Grab the television remote and get ready. ABC Family announced in a press release that it has picked up “The Vineyard,” described as a dramatic coming-of-age docu-soap, which follows a handful of 20-somethings on Martha’s Vineyard for the summer.
“Tight quarters, new friends and new rivals, all living, working and playing together, make this picturesque playground ripe for mischief and romance,” ABC said.
“The Vineyard” is created and executive-produced by Dave Broome, producer of the “Biggest Loser,” and Brian Smith (“Masterchef”) and 25/7 productions. Filming is expected to begin in May for eight one-hour episodes.
Closed auditions for pre-screened locals are scheduled this Thursday and Friday at the Mansion House in Vineyard Haven. On Saturday and Sunday, the casting directors will be in Boston meeting with college kids — both Islanders attending area schools and students who are interested in spending the summer on the Island.
In a telephone conversation with The Times, Mr. Broome stressed that the show would provide a fair portrayal of the Vineyard, its residents, and the community, and that the cast and crew will keep a very low profile.
“A show like this is very different from ‘Jaws’ being filmed on the Island,” Mr. Broome said. “These are small footprints by design. We’ll use three cameras. We travel in passenger vans. 99.999 percent of the people won’t know where we are.”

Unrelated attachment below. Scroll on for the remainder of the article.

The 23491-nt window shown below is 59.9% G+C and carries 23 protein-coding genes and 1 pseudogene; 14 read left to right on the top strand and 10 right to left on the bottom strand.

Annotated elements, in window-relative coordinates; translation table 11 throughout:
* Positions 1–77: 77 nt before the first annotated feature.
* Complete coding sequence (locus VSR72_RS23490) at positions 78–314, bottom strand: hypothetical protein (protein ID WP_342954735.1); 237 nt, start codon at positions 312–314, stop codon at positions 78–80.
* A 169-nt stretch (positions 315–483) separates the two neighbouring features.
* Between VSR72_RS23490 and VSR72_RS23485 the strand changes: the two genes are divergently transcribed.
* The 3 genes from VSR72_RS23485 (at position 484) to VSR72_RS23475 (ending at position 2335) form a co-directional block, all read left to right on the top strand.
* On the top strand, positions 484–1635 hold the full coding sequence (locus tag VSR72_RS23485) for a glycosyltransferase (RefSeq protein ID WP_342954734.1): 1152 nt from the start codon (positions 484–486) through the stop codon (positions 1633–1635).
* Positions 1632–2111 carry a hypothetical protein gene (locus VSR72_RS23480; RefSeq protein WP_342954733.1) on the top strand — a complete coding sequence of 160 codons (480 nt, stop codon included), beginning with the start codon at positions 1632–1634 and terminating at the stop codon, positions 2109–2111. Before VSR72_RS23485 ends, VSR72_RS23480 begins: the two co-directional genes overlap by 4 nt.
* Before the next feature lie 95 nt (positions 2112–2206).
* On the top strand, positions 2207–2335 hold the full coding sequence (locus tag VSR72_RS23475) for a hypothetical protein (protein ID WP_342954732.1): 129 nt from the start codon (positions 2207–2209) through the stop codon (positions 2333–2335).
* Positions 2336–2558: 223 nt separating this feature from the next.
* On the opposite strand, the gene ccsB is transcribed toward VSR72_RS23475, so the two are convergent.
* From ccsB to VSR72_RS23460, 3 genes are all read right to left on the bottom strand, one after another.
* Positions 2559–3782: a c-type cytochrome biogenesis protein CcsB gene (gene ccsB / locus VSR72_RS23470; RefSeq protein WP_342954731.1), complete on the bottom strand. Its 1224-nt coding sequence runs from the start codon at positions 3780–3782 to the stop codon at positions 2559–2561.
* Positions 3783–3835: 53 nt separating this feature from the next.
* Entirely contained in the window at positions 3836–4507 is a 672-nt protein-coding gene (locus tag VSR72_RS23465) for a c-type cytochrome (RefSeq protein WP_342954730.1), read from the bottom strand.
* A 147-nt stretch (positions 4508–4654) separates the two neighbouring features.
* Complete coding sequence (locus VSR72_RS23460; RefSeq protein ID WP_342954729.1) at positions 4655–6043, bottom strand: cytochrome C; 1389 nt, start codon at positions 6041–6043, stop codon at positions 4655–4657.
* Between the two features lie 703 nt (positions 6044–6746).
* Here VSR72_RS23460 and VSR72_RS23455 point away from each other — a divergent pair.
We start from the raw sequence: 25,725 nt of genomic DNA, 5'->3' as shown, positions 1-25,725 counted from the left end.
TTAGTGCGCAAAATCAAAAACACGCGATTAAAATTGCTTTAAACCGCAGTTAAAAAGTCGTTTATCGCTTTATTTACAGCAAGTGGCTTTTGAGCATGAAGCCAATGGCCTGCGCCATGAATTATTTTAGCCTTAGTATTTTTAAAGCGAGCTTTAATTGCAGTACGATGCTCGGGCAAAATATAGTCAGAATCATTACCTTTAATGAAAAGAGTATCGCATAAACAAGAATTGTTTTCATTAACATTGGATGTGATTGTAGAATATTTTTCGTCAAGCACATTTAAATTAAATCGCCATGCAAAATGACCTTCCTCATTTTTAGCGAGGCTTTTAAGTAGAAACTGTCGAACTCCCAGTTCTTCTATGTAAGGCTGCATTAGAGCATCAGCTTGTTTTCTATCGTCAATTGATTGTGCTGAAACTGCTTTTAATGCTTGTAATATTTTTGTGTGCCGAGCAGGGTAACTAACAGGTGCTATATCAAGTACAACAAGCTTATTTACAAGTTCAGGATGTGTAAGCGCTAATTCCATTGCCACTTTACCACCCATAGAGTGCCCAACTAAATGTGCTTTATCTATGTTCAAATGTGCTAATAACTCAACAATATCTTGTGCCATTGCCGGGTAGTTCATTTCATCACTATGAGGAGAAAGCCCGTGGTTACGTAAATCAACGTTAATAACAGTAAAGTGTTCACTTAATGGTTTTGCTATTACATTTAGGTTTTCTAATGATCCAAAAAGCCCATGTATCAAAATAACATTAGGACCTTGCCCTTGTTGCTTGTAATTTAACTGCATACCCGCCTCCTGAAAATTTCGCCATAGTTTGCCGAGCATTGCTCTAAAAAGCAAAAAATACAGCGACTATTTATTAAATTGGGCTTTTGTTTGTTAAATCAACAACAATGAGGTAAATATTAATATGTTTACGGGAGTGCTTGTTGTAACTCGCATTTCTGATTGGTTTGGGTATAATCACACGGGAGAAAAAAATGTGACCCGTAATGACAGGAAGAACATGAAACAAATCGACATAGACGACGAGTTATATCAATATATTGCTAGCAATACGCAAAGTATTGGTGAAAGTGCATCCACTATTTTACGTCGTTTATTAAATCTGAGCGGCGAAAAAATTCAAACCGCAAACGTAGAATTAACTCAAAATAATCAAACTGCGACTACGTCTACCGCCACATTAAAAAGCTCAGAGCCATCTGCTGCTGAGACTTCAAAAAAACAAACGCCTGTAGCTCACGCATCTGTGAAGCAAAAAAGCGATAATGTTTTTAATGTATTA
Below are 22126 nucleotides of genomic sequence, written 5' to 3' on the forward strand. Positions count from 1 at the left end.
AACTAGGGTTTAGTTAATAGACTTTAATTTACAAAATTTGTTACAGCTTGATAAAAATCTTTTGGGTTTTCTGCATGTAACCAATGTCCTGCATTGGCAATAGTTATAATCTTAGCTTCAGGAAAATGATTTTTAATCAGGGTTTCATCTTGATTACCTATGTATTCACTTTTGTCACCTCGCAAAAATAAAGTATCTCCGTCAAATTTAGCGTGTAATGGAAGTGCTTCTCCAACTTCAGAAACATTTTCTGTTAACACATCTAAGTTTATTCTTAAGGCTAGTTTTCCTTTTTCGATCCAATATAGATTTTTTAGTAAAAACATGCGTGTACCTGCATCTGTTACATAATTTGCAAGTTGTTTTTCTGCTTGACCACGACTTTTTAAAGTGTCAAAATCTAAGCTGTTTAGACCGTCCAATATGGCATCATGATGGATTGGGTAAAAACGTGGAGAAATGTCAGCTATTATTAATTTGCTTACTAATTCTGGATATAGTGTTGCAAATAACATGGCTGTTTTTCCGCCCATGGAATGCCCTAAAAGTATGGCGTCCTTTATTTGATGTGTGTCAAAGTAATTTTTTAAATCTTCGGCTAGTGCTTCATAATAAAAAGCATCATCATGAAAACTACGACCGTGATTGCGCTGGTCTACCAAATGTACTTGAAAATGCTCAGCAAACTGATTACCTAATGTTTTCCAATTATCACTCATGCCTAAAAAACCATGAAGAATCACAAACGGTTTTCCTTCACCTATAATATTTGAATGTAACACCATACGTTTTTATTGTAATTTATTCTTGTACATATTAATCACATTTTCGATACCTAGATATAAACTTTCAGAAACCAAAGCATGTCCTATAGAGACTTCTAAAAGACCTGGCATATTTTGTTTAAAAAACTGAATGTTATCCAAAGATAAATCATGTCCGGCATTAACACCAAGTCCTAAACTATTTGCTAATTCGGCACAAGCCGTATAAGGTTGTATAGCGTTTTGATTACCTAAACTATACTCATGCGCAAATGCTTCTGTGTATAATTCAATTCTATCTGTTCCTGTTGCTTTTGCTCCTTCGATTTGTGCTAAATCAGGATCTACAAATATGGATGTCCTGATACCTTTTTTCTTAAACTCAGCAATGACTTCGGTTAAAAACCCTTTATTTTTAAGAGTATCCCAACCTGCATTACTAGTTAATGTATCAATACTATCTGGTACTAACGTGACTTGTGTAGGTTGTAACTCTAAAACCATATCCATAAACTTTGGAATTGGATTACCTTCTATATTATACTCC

As for content, Mr. Broome was emphatic. He said it would not be Jersey Shore, a series that followed the lives of eight housemates at the Jersey Shore who excelled in boorish behavior. “The Vineyard is not intended to portray any stereotypes, disrespect the community, or present a negative image of young people and their lifestyle,” he said.
This is not Mr. Broome’s first effort to capitalize on Vineyard reality. In February 2009 his company advertised for young people between the ages of 19 and 28 who wanted to compete for a chance to star in a primetime television show to be set on Martha’s Vineyard.
“New friends are made, others fade away, lust simmers, and sometimes, mistakes are made with no regret. But one thing is for sure, you’ll never forget your summer on The Vineyard,” read the promotional material. But it was not until last month that the concept found a home with ABC.
The news that reality TV — popularly associated with gators, lumberjacks, pawn shops and Snookie of Jersey Shore fame — had discovered the Island drew gasps from one Island resident.
“This is such a bad idea that I don’t even want to think about it,” wrote Virginia Jones of West Tisbury in an email to The Times and other recipients. “As to content, what the Hell are they going to include: dysfunctional families, drug use/abuse, and folks living below the median income in substandard conditions, while working three jobs? If anyone has any influence to stop this please let’s talk.”
In a follow-up conversation, Ms. Jones told The Times, “I don’t think Martha’s Vineyard needs any more exposure. We already have more people in the summer than we can comfortably accommodate. The problem is we don’t have a viable, sustainable year-round economy. More exposure and anything that gives the Island a wow factor and makes it sound glitzy and glamorous and fun isn’t going to help any of our problems.”